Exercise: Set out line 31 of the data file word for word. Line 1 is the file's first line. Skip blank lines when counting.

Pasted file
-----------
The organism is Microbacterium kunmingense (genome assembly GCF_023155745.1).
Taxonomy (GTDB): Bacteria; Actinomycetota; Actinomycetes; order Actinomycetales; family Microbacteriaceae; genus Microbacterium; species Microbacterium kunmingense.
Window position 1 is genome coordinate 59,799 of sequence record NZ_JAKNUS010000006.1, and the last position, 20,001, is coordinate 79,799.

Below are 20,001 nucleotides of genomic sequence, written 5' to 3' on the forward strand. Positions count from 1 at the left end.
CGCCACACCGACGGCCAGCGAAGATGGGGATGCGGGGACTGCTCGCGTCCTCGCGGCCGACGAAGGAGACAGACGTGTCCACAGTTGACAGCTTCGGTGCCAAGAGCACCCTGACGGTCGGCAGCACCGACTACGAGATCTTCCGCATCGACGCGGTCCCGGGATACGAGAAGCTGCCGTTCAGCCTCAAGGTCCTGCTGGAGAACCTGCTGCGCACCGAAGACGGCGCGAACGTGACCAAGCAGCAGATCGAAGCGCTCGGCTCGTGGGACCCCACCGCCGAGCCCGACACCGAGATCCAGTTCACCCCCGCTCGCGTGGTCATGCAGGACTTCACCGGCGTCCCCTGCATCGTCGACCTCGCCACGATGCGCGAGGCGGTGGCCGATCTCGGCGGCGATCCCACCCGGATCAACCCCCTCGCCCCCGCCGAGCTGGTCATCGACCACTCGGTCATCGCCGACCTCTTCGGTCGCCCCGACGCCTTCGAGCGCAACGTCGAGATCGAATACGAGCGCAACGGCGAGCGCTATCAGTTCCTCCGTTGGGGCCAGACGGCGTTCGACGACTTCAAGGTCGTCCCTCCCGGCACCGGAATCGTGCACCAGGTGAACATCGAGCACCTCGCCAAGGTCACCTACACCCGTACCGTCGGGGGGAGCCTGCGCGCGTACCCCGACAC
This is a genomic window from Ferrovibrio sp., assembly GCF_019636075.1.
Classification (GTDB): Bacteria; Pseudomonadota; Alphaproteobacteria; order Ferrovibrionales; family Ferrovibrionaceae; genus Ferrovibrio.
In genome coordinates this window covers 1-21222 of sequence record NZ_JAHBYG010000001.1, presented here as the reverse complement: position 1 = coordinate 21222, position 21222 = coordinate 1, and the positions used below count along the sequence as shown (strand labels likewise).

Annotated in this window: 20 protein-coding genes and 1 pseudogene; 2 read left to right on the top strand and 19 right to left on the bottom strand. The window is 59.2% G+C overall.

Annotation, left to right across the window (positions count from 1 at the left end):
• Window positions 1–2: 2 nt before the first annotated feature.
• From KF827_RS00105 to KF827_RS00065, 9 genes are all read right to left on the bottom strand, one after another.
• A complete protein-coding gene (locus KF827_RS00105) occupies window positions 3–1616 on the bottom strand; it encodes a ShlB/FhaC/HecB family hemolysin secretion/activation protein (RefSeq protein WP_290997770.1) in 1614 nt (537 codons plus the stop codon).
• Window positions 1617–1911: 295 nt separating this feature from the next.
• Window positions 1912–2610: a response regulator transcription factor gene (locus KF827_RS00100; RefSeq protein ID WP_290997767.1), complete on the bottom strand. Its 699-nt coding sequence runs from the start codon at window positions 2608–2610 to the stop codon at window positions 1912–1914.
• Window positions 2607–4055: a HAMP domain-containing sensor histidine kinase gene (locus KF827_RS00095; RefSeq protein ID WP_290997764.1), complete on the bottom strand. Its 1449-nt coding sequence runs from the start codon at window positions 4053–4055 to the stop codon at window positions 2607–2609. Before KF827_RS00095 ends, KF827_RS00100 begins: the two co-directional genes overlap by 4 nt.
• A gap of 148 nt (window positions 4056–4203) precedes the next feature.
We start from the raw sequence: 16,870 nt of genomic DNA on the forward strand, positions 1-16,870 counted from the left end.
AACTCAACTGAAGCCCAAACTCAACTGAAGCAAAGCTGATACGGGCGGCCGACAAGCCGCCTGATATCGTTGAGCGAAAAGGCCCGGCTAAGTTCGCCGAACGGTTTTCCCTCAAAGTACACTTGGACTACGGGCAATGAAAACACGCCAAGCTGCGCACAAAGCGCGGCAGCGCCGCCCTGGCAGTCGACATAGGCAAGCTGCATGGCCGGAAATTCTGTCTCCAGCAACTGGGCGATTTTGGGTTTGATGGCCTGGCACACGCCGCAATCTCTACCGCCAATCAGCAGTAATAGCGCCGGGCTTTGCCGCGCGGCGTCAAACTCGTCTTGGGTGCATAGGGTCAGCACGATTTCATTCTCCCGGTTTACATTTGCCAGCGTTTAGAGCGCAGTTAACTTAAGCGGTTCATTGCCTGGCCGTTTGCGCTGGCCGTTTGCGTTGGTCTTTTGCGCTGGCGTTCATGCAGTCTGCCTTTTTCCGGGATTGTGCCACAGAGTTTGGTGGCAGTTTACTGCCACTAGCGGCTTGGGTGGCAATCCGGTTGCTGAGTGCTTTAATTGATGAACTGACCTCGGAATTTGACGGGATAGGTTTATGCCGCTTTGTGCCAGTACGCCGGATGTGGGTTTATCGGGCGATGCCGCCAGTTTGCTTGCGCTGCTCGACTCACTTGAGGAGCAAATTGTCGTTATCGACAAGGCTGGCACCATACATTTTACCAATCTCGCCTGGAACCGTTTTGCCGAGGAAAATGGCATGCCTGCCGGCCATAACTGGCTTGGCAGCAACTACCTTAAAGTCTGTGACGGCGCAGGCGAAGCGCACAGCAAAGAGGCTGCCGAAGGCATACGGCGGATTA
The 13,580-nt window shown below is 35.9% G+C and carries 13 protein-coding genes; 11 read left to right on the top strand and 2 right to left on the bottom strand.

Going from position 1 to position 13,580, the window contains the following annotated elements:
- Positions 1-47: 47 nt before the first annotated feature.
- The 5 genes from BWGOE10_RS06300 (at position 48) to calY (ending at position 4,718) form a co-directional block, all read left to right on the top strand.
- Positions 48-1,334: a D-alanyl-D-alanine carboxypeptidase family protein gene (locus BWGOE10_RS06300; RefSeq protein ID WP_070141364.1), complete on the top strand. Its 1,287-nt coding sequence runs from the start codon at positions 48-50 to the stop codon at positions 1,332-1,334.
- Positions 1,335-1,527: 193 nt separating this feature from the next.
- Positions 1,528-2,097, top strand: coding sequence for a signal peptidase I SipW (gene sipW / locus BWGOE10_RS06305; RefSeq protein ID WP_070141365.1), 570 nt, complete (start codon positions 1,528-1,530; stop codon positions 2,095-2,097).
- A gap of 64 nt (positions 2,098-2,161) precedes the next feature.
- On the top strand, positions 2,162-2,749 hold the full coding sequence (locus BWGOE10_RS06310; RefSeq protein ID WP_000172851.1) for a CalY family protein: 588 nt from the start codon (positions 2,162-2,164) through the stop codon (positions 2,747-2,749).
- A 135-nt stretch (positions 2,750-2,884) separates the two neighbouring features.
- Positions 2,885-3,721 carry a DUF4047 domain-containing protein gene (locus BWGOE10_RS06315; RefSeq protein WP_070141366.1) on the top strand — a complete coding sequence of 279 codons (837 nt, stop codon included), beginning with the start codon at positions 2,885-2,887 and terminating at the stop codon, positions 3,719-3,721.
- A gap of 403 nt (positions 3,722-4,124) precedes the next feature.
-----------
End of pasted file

- A gap of 403 nt (positions 3,722-4,124) precedes the next feature.